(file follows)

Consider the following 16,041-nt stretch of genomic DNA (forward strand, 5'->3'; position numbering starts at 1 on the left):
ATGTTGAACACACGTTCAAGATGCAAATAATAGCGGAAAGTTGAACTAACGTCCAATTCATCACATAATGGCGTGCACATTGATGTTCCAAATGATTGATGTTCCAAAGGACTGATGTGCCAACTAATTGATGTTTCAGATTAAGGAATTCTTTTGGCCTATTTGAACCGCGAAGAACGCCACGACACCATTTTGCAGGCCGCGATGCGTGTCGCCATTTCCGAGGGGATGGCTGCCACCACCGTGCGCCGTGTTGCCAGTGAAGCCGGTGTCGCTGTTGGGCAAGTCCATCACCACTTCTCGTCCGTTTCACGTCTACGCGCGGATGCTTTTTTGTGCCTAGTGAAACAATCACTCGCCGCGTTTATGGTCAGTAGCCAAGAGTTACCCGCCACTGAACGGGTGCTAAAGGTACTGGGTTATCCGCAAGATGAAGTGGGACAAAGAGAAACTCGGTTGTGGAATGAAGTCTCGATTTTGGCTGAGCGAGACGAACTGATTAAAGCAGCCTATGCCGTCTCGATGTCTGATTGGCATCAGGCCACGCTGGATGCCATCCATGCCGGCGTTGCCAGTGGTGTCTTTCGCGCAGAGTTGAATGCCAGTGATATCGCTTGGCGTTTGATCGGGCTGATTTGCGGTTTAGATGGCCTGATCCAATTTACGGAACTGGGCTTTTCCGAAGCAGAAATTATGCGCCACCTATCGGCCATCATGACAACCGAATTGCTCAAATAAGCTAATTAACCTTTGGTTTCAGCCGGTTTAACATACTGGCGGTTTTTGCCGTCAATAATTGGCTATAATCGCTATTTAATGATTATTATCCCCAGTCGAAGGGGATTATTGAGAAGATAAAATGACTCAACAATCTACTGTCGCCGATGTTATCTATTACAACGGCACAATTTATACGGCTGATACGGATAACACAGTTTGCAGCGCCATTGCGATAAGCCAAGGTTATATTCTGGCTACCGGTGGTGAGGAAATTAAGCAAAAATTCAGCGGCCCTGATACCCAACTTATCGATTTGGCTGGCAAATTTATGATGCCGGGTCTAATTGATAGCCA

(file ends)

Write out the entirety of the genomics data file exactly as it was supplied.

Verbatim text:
Consider the following 16,041-nt stretch of genomic DNA (forward strand, 5'->3'; position numbering starts at 1 on the left):
ATGTTGAACACACGTTCAAGATGCAAATAATAGCGGAAAGTTGAACTAACGTCCAATTCATCACATAATGGCGTGCACATTGATGTTCCAAATGATTGATGTTCCAAAGGACTGATGTGCCAACTAATTGATGTTTCAGATTAAGGAATTCTTTTGGCCTATTTGAACCGCGAAGAACGCCACGACACCATTTTGCAGGCCGCGATGCGTGTCGCCATTTCCGAGGGGATGGCTGCCACCACCGTGCGCCGTGTTGCCAGTGAAGCCGGTGTCGCTGTTGGGCAAGTCCATCACCACTTCTCGTCCGTTTCACGTCTACGCGCGGATGCTTTTTTGTGCCTAGTGAAACAATCACTCGCCGCGTTTATGGTCAGTAGCCAAGAGTTACCCGCCACTGAACGGGTGCTAAAGGTACTGGGTTATCCGCAAGATGAAGTGGGACAAAGAGAAACTCGGTTGTGGAATGAAGTCTCGATTTTGGCTGAGCGAGACGAACTGATTAAAGCAGCCTATGCCGTCTCGATGTCTGATTGGCATCAGGCCACGCTGGATGCCATCCATGCCGGCGTTGCCAGTGGTGTCTTTCGCGCAGAGTTGAATGCCAGTGATATCGCTTGGCGTTTGATCGGGCTGATTTGCGGTTTAGATGGCCTGATCCAATTTACGGAACTGGGCTTTTCCGAAGCAGAAATTATGCGCCACCTATCGGCCATCATGACAACCGAATTGCTCAAATAAGCTAATTAACCTTTGGTTTCAGCCGGTTTAACATACTGGCGGTTTTTGCCGTCAATAATTGGCTATAATCGCTATTTAATGATTATTATCCCCAGTCGAAGGGGATTATTGAGAAGATAAAATGACTCAACAATCTACTGTCGCCGATGTTATCTATTACAACGGCACAATTTATACGGCTGATACGGATAACACAGTTTGCAGCGCCATTGCGATAAGCCAAGGTTATATTCTGGCTACCGGTGGTGAGGAAATTAAGCAAAAATTCAGCGGCCCTGATACCCAACTTATCGATTTGGCTGGCAAATTTATGATGCCGGGTCTAATTGATAGCCA